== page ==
The essay is rhizomatic: it builds off and shoots out conversations between us every time we read, reread, or write. When we speak back to others we amplify ourselves and get a foothold in an ongoing conversation. How We Speak to One Another collects those conversations, giving context to a genre, deepening the flexibility and vitality of its many forms.
Ander Monson is the author, most recently, of Letter to a Future Lover: Marginalia, Errata, Secrets, Inscriptions, and Other Ephemera Found in Libraries (Graywolf Press). He is also the author of Vanishing Point, a finalist for the National Book Critics Circle Award, and Neck Deep and Other Predicaments. He edits DIAGRAM and the New Michigan Press. Monson lives in Tucson and teaches in the MFA program at the University of Arizona.
Craig Reinbold’s writing has appeared in many journals and magazines including the Gettysburg Review, Iowa Review, New England Review, Guernica, Gulf Coast, and Brevity. He was the managing editor of Essay Daily from 2013-2016.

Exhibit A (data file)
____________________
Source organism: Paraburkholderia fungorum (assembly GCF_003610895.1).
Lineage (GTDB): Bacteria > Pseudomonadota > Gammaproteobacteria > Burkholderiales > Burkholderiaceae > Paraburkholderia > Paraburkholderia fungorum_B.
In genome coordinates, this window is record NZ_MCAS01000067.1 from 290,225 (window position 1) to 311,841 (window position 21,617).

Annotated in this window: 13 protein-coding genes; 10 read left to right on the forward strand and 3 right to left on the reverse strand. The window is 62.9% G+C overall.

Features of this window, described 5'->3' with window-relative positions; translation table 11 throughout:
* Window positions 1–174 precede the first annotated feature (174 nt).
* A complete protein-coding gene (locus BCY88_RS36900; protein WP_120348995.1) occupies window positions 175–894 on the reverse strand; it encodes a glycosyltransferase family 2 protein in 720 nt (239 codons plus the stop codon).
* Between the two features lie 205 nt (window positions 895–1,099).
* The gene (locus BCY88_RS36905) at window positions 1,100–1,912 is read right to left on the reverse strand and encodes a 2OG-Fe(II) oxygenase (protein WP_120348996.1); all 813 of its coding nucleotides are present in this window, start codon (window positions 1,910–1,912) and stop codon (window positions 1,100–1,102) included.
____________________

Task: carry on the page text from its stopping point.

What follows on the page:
Contributors include: Ander Monson, Marcia Aldrich, Kristen Radtke, Robin Hemley, Robert Atwan, Matt Dube, Aisha Sabatini Sloan, T. Clutch Fleischmann, Rigoberto González, Kati Standefer, Julie Lauterbach-Colby, César Diaz, Emily Deprang, Lucas Mann, Danica Novgorodoff, Bonnie J. Rough, Peter Grandbois, Albert Goldbarth, Alison Hawthorne Deming, Steven Church, Bethany Maile, David Legault, Joni Tevis, John D’Agata, Meehan Crist,Thomas Mira Y Lopez, Danielle Deulen, John T. Price, Maya L. Kapoor, Chelsea Biondolillo, Megan Kimble, Brian Doyle, Nicole Walkder, Paul Lisicky, Brian Oliu, Pam Houston, Dave Mondy, Phillip Lopate, Amy Benson, Patrick Madden, Elena Passarello, Erin Zwiener, Patricia Vigderman, and Ryan Van Meter.
“Less a practical guide than an anthology of think pieces, How We Speak to One Another will nonetheless send nonfiction writers eagerly back to their desks. And it’s a fun read, even for nonwriters.” —Publishers Weekly
“This book clearly demonstrates the essay is alive and well, kicking and evolving, grappling with its place in literature.”—Kirkus Reviews
“Essays react, essays entertain, essays establish, essays contradict, and essays beget—illustrations, discussions, illuminations, and of course more essays. This big collection of (of course) small or manageably sized essays about great essays offers beautiful comics and reminiscences, fake interviews and real fencing, along with approachable, step-by-step, classroom- and subway-car- friendly lit crit. And it does not just try (or ‘essay’) to do things you’ll remember, things you’ll appreciate (from introducing Samuel R. Delany to helping you write past trauma), it succeeds.” —Steph Burt